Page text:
The Importance Of Having Seamless Ticket Flow

I don’t know about you, but I want to organize my day’s work as it suits me. Sure, there are the inescapable meetings, which block part of your day, but the rest of it (hopefully most of it) should be under your own control.

Issue Tracking as Pull System

To enable developers and sysadmins to be able to organize their day, we established a pull system for tasks to be done. We usually do a weekly planning meeting where the team takes on an amount of work, which the team feels comfortable of being able to deliver. Out of this pile of work, which we manage in an issue tracking system, everyone can “pull” a task whenever he likes during the week. This sounds like a pretty optimal process, right? But this is where real life kicks in: During the course of a week a lot of new, urgent things pop up, which need either immediate, or at least short term, attention. Often, these things can’t even wait a week to go into the next planning cycle.

Disturbance costs speed and quality

I’m totally happy with dealing with urgent issues. Very often such issues bring tremendous value to our users and that’s why it’s worth doing them as soon as you find out about them. On the other hand, it can become quickly overwhelming. If you try to stick to your promised weekly goals and new stuff keeps cutting in line through various channels, you lose a lot of focus on the current task at hand. Just getting a new request via email instead of as a new issue in the issue tracking system (not to talk about the more invasive ways), harms you in multiple ways:

  • You have to watch at least two channels for new tasks instead of one. If you add Instant Messaging, Skype, your mobile, your pager, etc. to the mix, you suddenly end up having six or more channels to monitor for new task assignments. Constantly checking each channel and responding to all incoming requests costs a lot of time.
  • You have to track the status of tasks in different, and very often, completely inadequate ways. Imagine a task for the team coming in via IM. It’s not a given that you are the best person to deal with this issue right now. You might be busy or someone else might know more about it than you. But you have to interrupt your work to think about it, maybe ask around who else could deal with it and redirect the requester over to that person. If you are the right person, you’ve got to acknowledge the task, remember to do it and give feedback on the current status. That’s exactly what issue tracking systems are made for, but now you’re doing it all with Instant Messaging! That sucks!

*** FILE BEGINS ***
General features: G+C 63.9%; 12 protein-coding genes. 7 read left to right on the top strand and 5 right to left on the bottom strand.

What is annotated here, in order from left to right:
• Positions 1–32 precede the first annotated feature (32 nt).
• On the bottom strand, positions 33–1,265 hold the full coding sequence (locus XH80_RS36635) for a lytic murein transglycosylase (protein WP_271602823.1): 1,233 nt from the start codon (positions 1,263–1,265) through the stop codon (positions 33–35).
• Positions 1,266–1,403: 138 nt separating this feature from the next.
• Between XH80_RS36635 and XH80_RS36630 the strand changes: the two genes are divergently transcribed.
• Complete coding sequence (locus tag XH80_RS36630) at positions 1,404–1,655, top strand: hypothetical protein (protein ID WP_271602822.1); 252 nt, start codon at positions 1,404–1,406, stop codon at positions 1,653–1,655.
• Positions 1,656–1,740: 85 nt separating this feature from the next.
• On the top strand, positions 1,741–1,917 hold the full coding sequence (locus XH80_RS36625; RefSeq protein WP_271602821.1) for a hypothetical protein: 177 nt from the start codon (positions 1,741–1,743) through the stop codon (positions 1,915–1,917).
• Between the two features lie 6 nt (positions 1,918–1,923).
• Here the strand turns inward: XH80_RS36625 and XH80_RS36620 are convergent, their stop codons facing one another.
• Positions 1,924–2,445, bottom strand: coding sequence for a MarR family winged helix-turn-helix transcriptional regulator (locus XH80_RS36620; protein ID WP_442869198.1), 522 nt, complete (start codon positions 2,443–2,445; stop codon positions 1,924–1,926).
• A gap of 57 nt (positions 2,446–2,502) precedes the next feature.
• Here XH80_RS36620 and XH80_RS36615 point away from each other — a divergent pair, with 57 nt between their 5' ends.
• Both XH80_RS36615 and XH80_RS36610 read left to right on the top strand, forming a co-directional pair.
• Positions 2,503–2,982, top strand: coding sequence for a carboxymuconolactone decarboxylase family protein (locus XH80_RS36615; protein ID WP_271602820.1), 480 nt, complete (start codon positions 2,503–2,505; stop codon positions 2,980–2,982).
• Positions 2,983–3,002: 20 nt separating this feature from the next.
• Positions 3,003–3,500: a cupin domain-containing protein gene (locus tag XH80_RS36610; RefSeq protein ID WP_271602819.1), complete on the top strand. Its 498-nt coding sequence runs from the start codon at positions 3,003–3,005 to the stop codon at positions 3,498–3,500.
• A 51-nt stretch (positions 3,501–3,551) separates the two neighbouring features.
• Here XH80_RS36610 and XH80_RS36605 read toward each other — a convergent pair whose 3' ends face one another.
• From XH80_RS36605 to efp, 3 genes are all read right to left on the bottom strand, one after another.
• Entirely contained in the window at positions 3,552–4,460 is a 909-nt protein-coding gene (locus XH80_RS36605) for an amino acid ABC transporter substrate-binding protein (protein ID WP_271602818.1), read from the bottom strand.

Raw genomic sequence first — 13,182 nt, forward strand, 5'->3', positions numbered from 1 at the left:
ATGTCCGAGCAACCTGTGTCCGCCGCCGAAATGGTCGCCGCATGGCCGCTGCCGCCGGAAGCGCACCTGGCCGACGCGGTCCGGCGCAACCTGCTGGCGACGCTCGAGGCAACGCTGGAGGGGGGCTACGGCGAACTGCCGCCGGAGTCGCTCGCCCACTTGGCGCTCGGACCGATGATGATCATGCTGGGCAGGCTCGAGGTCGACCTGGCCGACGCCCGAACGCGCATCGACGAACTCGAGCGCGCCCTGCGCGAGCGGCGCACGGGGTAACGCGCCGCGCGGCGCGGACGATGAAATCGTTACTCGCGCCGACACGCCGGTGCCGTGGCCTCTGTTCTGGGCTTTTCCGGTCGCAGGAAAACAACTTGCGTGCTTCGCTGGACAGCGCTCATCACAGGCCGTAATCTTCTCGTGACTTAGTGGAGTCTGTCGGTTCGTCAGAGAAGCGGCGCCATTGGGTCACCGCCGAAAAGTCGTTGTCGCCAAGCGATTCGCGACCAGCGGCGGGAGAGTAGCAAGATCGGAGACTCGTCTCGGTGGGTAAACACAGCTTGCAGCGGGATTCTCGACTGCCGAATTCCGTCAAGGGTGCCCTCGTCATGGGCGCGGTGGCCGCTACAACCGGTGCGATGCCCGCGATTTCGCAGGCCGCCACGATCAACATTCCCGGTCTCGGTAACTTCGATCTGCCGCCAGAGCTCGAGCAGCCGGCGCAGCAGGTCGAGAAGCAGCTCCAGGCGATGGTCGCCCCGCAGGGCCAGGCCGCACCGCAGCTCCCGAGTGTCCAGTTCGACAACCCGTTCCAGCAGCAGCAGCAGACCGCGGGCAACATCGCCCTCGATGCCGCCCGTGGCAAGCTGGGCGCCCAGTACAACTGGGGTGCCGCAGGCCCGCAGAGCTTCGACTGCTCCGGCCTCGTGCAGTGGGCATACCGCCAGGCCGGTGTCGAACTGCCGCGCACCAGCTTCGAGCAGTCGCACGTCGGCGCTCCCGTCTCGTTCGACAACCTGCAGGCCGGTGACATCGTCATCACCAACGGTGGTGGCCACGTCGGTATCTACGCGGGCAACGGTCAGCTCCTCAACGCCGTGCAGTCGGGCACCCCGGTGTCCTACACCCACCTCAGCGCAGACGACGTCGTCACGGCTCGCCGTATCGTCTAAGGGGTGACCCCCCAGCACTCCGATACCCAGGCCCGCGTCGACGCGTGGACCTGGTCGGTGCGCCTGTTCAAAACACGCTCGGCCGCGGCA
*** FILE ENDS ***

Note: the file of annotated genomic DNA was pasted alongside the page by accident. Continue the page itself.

• You have to enter it into the issue tracking system. This is a no brainer and might even take only a few seconds, but still it harms you. You have to think about it. You have to understand enough about it to be able to open a ticket for it. You have to give feedback to the requester that you moved it to the issue tracking system, and you have to resume your work. Such a task switch can easily break your concentration and cost you up to 15 minutes to get back in your groove. Were you in “the zone” when you got this new issue? Even worse.
  • You start to wonder, “Do people really value my work?”. You have the right to manage your own work, so why do others not respect your need for delivering high quality? Instead, they disturb you by putting a minimal, but noticeable, additional burden on you for managing issues. This shows they don’t value your work enough to stick to the agreed upon standards like using a issue tracking system. I’ve seen this dumb feeling cripple productivity of people worse than any of the other issues.

    Smooth flow maximizes speed and quality

    To avoid all the aforementioned issues, it is essential to stick to a very strict process of pushing new work orders. Only if everyone is using the standardized way of recording, tracking and managing issues, is it guaranteed that everyone involved can optimize his own work accordingly. Such a standardized process ensures that nothing is lost. People know where to find the information they need and the right triggers for urgency are learned by all. Such a trigger could be a certain issue status like “blocker” or a separate issue type like “Critical Incident”. This forces people to think twice before creating a super urgent issue request, because it will be visible to everyone and they will be held accountable for their decision to stop the complete team’s work. If they just send an IM, no one besides the recipient will ever know. In the worst case, the guy who worked on the issue might even let down the team because he dropped other, agreed upon, tasks to work on a chat request.

    The silently humming productivity your team achieves when working at their own pace continues to amaze me. To keep up this flow within your organization, I’ve found it very important to simplify things by allowing only one way of dealing with task assignments: a simple issue tracking system.

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